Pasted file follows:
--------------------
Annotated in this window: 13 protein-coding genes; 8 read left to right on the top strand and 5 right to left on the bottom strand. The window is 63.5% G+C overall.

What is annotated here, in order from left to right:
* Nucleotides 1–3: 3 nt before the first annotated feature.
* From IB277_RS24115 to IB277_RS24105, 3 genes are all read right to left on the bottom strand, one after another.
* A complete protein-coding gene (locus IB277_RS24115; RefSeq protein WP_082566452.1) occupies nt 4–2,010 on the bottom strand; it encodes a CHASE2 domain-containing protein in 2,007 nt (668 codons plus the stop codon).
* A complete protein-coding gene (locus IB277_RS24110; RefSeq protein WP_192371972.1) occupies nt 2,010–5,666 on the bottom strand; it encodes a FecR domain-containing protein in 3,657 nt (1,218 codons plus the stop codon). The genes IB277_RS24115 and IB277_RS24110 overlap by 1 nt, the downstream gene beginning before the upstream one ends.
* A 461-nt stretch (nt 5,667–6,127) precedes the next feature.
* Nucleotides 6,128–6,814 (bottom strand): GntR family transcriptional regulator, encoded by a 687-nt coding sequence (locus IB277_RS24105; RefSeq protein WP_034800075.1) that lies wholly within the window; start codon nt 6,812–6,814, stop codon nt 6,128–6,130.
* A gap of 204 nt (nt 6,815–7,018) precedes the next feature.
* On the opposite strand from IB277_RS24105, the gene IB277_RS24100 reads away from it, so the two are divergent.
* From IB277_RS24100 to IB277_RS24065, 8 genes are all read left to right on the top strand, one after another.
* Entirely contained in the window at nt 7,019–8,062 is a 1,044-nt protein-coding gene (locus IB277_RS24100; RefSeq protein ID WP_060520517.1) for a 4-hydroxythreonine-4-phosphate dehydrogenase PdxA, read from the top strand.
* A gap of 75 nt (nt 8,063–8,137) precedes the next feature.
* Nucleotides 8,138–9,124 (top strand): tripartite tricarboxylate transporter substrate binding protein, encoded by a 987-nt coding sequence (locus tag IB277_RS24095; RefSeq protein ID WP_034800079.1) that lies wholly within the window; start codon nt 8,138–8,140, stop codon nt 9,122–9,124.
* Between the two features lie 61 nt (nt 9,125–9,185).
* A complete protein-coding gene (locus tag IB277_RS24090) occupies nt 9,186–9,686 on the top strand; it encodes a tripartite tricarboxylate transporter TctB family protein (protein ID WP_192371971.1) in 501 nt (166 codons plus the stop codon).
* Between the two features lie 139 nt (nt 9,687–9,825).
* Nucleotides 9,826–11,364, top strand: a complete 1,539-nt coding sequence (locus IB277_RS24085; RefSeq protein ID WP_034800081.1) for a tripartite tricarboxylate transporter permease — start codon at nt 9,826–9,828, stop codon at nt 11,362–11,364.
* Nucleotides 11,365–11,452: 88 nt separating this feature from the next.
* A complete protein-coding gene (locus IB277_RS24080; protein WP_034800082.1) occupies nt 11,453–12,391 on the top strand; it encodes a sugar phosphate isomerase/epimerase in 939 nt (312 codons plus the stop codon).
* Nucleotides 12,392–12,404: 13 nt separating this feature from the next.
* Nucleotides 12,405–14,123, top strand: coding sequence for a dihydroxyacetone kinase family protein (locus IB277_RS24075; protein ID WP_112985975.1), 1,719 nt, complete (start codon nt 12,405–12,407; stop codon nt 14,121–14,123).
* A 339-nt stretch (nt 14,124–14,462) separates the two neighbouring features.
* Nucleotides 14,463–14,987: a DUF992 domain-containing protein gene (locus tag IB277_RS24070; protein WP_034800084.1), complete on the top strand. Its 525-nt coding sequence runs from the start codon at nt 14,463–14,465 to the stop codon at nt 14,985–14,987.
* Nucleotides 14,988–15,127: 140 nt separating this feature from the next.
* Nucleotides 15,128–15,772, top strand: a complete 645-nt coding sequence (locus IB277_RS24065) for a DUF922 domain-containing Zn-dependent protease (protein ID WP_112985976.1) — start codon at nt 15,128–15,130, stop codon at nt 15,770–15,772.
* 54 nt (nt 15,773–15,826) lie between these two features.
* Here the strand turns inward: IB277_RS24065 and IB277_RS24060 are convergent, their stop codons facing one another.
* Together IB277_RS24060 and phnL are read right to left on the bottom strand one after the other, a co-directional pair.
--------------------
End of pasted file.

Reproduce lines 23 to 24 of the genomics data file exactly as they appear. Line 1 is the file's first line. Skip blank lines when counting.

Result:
* A 339-nt stretch (nt 14,124–14,462) separates the two neighbouring features.
* Nucleotides 14,463–14,987: a DUF992 domain-containing protein gene (locus tag IB277_RS24070; protein WP_034800084.1), complete on the top strand. Its 525-nt coding sequence runs from the start codon at nt 14,463–14,465 to the stop codon at nt 14,985–14,987.